Troop Drawdown Depends on Iraqi Forces' Improvement, Odierno Says
By John J. Kruzel
American Forces Press Service
WASHINGTON, Jun. 24, 2007 The U.S. military could begin drawing down the number of troops in Iraq next spring if Iraqi security forces continue to improve and succeed, the commander of Multinational Corps Iraq said today on a television news show.
Army Lt. Gen. Raymond T. Odierno reiterated during an appearance on CNN’s Late Edition that no decision has been made yet on drawing down the number of coalition forces in Iraq, but by September he should be prepared to make an informed recommendation to military planners.
“I do see the Iraqi army improving every day; I do see them fighting alongside us and sometimes independently here in Baghdad and the surrounding areas,” Odierno said.
Iraq’s security force is improving, though it’s “nowhere near where they need to be yet,” Odierno said. “The issue becomes, how far along will they be, and how much will they be able to take over when we’re prepared to turn it over to them.”
Working with coalition forces to reduce threats from al Qaeda and Shiite extremists is one way to prepare Iraq’s security force members for the eventual handoff of security responsibilities, he said.
Speaking about the Baghdad “troop surge,” Odierno said that in addition to the roughly 30,000 coalition troops deployed to the Iraqi capital, Iraqi police and security forces’ presence continues to grow there. “It’s a much higher number than the (30,000) that are dealing with this threat,” he said. “It’s not just U.S. forces, although we play a large role in it.”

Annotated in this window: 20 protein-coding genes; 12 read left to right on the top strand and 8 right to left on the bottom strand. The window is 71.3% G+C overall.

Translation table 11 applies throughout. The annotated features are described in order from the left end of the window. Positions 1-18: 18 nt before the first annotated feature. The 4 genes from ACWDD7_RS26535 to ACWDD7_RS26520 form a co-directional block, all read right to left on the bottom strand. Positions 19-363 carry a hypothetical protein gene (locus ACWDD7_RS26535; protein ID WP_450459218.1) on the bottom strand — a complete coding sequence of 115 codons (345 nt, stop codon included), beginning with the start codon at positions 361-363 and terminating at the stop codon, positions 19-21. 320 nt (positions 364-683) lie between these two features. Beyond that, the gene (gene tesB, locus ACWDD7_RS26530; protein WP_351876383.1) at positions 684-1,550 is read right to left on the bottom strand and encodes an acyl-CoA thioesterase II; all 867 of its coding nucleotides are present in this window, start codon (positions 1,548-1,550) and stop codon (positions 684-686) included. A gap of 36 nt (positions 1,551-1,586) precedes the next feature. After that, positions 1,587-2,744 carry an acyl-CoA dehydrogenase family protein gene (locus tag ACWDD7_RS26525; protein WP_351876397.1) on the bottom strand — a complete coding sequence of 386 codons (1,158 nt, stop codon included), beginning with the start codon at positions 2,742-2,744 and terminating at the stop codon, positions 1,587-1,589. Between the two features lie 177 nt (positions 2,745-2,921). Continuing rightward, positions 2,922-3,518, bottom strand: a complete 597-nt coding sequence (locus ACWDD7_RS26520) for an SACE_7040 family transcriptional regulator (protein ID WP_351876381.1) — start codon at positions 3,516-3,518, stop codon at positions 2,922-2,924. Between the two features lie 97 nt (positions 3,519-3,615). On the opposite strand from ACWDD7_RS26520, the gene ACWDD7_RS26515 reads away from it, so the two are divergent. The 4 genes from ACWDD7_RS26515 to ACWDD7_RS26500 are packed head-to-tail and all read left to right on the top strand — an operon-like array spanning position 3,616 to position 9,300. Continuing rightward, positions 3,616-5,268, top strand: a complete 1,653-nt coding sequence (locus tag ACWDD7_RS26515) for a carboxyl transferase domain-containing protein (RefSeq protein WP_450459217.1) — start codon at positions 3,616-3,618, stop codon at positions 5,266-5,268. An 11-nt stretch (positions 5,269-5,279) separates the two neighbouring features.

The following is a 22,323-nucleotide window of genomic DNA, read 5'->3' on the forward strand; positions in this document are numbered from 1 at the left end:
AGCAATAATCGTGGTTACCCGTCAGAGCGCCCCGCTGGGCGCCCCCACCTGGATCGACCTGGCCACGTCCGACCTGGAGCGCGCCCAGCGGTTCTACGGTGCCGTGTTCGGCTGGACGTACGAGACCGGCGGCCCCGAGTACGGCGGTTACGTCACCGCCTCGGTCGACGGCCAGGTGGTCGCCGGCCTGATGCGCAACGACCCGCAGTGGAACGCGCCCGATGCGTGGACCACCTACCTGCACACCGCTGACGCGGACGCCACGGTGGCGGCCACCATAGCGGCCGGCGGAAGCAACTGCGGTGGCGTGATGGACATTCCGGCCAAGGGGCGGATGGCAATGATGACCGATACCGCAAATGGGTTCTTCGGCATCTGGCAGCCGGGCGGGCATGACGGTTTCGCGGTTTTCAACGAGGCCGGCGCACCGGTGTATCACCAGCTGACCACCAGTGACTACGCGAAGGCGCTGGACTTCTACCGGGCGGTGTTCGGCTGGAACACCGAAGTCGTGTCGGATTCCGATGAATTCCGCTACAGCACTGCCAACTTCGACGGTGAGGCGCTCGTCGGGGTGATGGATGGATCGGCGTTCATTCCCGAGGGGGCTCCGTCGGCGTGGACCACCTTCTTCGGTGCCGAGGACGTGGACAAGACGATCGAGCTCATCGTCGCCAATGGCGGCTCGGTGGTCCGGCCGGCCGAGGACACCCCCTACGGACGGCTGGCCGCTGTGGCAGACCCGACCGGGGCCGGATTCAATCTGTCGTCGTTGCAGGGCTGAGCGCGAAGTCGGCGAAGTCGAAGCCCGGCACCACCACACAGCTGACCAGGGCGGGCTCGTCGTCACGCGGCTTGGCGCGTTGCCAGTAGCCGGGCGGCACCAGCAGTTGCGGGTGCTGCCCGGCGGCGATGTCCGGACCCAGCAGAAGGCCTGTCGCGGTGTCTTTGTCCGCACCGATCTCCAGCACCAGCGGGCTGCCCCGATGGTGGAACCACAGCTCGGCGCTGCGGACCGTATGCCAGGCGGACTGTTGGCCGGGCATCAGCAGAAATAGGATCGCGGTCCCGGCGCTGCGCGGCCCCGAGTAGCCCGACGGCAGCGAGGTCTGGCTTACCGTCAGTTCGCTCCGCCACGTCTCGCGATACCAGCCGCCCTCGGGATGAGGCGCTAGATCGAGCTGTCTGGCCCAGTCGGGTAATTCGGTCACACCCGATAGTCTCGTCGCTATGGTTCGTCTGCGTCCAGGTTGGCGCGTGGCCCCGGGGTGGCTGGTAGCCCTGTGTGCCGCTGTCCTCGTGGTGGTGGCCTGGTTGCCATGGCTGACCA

The general said he disagrees with characterizing Iraq as an “all-out civil war,” as some have suggested.
“I don’t see that,” he said. “I do see sectarian violence in some cases, but it’s not all over the country. There are elements of sectarian violence that occur in Baghdad, but not all throughout Baghdad.”
Discussing U.S. strategy in Anbar province, Iraq, Odierno said coalition forces are reaching out to Sunnis who have turned against al Qaeda. Formerly enemies of the U.S.-led coalition, some Anbari Sunnis who oppose al Qaeda’s brutality could become important allies against al Qaeda.
“I’d much rather have them shooting at al Qaeda then shooting at coalition forces,” he said. “They want to join us to fight al Qaeda, so let them point their guns at al Qaeda.”
Contrary to reports that the U.S. is providing weapons to former Sunni insurgents in Anbar, the general said that the U.S. is not arming tribesmen there. Those who wish to fight al Qaeda alongside the coalition will first undergo standard training, he said.
“What we do is we bring them along as part of the government of Iraq security forces,” he said. “In Anbar, all of those forces that have joined us are now members of the Ministry of Interior’s police force…One of the things we want them to become is part of the legitimate Iraqi security force.”